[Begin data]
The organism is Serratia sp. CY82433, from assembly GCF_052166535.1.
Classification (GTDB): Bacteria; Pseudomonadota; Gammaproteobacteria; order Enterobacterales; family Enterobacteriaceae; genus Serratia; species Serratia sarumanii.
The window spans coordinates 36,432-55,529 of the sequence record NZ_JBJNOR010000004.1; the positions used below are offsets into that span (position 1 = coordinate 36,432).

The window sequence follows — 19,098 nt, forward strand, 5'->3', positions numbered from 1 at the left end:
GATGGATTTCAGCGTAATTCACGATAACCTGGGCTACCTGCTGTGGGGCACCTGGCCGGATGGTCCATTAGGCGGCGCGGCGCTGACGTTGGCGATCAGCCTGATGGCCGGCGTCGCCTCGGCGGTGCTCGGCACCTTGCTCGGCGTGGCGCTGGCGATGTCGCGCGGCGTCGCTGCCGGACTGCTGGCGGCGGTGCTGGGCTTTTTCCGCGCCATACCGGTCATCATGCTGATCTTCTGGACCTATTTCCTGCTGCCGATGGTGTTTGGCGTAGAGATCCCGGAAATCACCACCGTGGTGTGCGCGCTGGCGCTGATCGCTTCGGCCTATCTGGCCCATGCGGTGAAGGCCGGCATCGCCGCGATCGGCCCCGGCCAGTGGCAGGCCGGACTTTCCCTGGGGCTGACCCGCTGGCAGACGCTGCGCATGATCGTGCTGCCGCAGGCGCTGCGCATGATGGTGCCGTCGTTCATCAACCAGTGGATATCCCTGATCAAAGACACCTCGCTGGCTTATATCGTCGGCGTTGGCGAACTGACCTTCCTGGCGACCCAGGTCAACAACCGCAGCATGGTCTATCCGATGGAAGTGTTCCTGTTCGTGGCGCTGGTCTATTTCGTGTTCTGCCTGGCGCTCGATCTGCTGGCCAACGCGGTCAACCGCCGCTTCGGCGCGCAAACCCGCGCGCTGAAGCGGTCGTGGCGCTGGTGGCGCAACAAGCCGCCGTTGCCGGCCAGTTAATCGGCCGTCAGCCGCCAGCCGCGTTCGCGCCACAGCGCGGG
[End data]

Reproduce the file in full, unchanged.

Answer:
The organism is Serratia sp. CY82433, from assembly GCF_052166535.1.
Classification (GTDB): Bacteria; Pseudomonadota; Gammaproteobacteria; order Enterobacterales; family Enterobacteriaceae; genus Serratia; species Serratia sarumanii.
The window spans coordinates 36,432-55,529 of the sequence record NZ_JBJNOR010000004.1; the positions used below are offsets into that span (position 1 = coordinate 36,432).

The window sequence follows — 19,098 nt, forward strand, 5'->3', positions numbered from 1 at the left end:
GATGGATTTCAGCGTAATTCACGATAACCTGGGCTACCTGCTGTGGGGCACCTGGCCGGATGGTCCATTAGGCGGCGCGGCGCTGACGTTGGCGATCAGCCTGATGGCCGGCGTCGCCTCGGCGGTGCTCGGCACCTTGCTCGGCGTGGCGCTGGCGATGTCGCGCGGCGTCGCTGCCGGACTGCTGGCGGCGGTGCTGGGCTTTTTCCGCGCCATACCGGTCATCATGCTGATCTTCTGGACCTATTTCCTGCTGCCGATGGTGTTTGGCGTAGAGATCCCGGAAATCACCACCGTGGTGTGCGCGCTGGCGCTGATCGCTTCGGCCTATCTGGCCCATGCGGTGAAGGCCGGCATCGCCGCGATCGGCCCCGGCCAGTGGCAGGCCGGACTTTCCCTGGGGCTGACCCGCTGGCAGACGCTGCGCATGATCGTGCTGCCGCAGGCGCTGCGCATGATGGTGCCGTCGTTCATCAACCAGTGGATATCCCTGATCAAAGACACCTCGCTGGCTTATATCGTCGGCGTTGGCGAACTGACCTTCCTGGCGACCCAGGTCAACAACCGCAGCATGGTCTATCCGATGGAAGTGTTCCTGTTCGTGGCGCTGGTCTATTTCGTGTTCTGCCTGGCGCTCGATCTGCTGGCCAACGCGGTCAACCGCCGCTTCGGCGCGCAAACCCGCGCGCTGAAGCGGTCGTGGCGCTGGTGGCGCAACAAGCCGCCGTTGCCGGCCAGTTAATCGGCCGTCAGCCGCCAGCCGCGTTCGCGCCACAGCGCGGG